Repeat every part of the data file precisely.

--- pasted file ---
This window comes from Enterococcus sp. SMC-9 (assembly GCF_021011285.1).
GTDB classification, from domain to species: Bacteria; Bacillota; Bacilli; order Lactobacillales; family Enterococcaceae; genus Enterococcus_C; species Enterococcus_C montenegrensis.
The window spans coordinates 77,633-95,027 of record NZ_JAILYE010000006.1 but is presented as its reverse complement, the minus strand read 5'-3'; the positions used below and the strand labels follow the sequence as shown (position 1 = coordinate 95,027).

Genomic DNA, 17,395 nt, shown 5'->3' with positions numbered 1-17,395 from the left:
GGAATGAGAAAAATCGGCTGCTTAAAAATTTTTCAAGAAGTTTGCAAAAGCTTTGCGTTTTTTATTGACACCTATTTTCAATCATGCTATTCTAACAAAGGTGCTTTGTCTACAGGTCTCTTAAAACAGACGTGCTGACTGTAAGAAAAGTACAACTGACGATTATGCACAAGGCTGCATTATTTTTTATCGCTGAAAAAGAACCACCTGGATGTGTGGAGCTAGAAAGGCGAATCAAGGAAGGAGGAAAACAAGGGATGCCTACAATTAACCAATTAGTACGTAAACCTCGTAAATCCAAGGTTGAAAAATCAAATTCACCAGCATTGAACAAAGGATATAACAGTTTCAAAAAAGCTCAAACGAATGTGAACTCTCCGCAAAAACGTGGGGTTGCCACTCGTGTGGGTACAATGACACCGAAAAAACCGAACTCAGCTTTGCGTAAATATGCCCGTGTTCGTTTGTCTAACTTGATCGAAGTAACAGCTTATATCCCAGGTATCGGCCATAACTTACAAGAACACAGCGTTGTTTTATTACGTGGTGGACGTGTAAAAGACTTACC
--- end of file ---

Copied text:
This window comes from Enterococcus sp. SMC-9 (assembly GCF_021011285.1).
GTDB classification, from domain to species: Bacteria; Bacillota; Bacilli; order Lactobacillales; family Enterococcaceae; genus Enterococcus_C; species Enterococcus_C montenegrensis.
The window spans coordinates 77,633-95,027 of record NZ_JAILYE010000006.1 but is presented as its reverse complement, the minus strand read 5'-3'; the positions used below and the strand labels follow the sequence as shown (position 1 = coordinate 95,027).

Genomic DNA, 17,395 nt, shown 5'->3' with positions numbered 1-17,395 from the left:
GGAATGAGAAAAATCGGCTGCTTAAAAATTTTTCAAGAAGTTTGCAAAAGCTTTGCGTTTTTTATTGACACCTATTTTCAATCATGCTATTCTAACAAAGGTGCTTTGTCTACAGGTCTCTTAAAACAGACGTGCTGACTGTAAGAAAAGTACAACTGACGATTATGCACAAGGCTGCATTATTTTTTATCGCTGAAAAAGAACCACCTGGATGTGTGGAGCTAGAAAGGCGAATCAAGGAAGGAGGAAAACAAGGGATGCCTACAATTAACCAATTAGTACGTAAACCTCGTAAATCCAAGGTTGAAAAATCAAATTCACCAGCATTGAACAAAGGATATAACAGTTTCAAAAAAGCTCAAACGAATGTGAACTCTCCGCAAAAACGTGGGGTTGCCACTCGTGTGGGTACAATGACACCGAAAAAACCGAACTCAGCTTTGCGTAAATATGCCCGTGTTCGTTTGTCTAACTTGATCGAAGTAACAGCTTATATCCCAGGTATCGGCCATAACTTACAAGAACACAGCGTTGTTTTATTACGTGGTGGACGTGTAAAAGACTTACC